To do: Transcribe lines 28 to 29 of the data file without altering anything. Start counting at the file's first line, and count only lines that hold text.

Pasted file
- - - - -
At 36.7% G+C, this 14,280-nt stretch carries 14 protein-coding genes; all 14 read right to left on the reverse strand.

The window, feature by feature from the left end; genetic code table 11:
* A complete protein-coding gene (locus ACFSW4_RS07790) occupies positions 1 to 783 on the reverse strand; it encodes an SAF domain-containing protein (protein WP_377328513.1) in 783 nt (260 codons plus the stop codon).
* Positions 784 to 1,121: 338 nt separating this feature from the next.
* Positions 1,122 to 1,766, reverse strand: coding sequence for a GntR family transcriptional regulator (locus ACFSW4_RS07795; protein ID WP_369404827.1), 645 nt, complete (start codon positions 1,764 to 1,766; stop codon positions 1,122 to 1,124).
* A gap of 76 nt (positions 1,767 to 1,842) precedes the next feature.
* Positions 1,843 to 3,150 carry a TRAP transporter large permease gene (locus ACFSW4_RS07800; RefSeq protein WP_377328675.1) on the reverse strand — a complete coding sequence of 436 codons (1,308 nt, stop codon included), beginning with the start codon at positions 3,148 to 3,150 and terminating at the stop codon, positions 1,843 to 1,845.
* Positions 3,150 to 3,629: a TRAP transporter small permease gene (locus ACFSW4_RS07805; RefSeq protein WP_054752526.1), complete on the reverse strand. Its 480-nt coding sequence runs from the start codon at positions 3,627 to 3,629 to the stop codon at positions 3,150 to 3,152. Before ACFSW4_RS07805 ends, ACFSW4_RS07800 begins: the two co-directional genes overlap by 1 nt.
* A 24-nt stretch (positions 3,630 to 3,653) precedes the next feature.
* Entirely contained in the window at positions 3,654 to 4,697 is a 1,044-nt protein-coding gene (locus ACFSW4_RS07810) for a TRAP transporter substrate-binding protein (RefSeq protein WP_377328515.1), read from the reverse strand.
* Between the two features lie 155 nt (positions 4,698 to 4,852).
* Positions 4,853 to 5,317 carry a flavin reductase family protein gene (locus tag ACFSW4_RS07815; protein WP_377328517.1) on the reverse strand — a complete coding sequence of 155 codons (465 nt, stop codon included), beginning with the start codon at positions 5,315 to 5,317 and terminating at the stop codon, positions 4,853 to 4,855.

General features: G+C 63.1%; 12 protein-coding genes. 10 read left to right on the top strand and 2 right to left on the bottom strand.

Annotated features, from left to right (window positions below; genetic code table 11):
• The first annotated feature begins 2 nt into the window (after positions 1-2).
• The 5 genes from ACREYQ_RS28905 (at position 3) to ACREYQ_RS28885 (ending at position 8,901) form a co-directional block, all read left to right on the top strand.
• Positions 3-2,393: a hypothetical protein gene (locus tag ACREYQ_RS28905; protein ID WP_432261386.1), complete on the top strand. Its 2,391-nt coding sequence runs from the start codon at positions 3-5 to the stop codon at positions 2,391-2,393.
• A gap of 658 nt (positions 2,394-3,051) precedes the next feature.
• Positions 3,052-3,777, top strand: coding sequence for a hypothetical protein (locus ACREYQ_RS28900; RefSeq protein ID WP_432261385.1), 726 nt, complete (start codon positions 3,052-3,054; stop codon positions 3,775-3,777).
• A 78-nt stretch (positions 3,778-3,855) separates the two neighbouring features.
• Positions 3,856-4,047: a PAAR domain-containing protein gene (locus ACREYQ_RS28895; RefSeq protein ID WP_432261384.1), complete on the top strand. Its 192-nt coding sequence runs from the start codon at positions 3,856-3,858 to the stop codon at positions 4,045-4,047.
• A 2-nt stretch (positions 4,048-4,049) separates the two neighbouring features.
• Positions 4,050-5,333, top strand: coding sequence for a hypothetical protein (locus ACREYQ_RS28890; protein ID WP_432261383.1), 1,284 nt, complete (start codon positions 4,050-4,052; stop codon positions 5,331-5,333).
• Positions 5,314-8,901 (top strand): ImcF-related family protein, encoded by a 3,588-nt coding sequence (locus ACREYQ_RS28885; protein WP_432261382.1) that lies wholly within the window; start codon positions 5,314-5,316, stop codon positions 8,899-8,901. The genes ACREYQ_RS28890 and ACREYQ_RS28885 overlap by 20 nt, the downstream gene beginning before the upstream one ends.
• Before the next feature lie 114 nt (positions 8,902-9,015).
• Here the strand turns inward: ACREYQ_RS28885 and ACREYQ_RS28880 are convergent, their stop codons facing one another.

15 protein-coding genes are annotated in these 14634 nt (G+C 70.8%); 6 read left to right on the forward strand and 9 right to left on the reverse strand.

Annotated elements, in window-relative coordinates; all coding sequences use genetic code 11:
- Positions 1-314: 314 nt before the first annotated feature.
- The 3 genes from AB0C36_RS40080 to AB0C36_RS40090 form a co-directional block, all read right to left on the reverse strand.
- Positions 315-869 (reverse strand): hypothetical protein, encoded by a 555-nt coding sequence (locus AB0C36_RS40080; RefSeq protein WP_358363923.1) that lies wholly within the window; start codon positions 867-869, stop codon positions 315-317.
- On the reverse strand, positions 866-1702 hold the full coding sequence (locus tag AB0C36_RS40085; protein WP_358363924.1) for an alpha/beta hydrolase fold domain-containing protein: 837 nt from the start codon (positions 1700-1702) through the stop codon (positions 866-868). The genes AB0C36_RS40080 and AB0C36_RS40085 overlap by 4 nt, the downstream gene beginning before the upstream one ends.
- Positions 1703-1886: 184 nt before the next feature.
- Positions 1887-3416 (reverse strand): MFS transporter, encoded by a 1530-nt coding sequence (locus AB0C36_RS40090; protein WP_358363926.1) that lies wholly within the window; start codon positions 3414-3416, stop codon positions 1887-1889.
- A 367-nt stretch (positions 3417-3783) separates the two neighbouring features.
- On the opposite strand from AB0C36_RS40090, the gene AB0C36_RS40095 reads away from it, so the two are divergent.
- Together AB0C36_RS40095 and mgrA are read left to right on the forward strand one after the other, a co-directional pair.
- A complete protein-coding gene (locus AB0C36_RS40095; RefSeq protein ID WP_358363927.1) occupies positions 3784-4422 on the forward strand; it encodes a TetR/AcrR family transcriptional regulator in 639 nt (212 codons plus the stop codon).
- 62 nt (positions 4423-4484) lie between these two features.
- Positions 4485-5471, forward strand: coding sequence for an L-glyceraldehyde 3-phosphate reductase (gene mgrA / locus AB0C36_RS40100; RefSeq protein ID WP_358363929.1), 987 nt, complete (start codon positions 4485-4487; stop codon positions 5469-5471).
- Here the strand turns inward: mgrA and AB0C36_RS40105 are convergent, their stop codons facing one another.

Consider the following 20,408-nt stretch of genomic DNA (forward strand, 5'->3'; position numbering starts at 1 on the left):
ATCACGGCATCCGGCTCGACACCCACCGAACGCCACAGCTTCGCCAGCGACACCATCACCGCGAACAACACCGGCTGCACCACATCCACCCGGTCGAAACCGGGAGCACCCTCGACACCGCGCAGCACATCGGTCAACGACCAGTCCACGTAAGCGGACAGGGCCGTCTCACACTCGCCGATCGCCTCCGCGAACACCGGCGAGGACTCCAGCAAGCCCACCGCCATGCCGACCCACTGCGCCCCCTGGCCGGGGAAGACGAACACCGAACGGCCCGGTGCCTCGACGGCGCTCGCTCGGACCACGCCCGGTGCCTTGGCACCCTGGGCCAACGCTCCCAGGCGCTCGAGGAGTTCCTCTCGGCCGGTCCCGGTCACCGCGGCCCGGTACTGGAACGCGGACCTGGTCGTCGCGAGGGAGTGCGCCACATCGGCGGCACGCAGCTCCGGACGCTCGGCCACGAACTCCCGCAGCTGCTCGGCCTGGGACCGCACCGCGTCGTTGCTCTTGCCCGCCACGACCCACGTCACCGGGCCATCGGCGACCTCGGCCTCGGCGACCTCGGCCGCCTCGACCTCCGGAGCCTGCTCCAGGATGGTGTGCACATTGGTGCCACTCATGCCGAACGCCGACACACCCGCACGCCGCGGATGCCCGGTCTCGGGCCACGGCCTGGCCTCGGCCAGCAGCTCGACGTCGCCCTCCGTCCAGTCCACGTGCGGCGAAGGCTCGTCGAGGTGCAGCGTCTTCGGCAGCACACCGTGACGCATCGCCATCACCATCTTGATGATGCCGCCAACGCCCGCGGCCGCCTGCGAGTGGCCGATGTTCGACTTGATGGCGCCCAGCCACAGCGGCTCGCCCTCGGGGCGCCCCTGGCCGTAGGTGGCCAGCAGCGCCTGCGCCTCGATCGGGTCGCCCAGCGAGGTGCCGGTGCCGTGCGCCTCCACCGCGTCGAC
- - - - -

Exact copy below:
Annotated elements, in window-relative coordinates; all coding sequences use genetic code 11:
- Positions 1-314: 314 nt before the first annotated feature.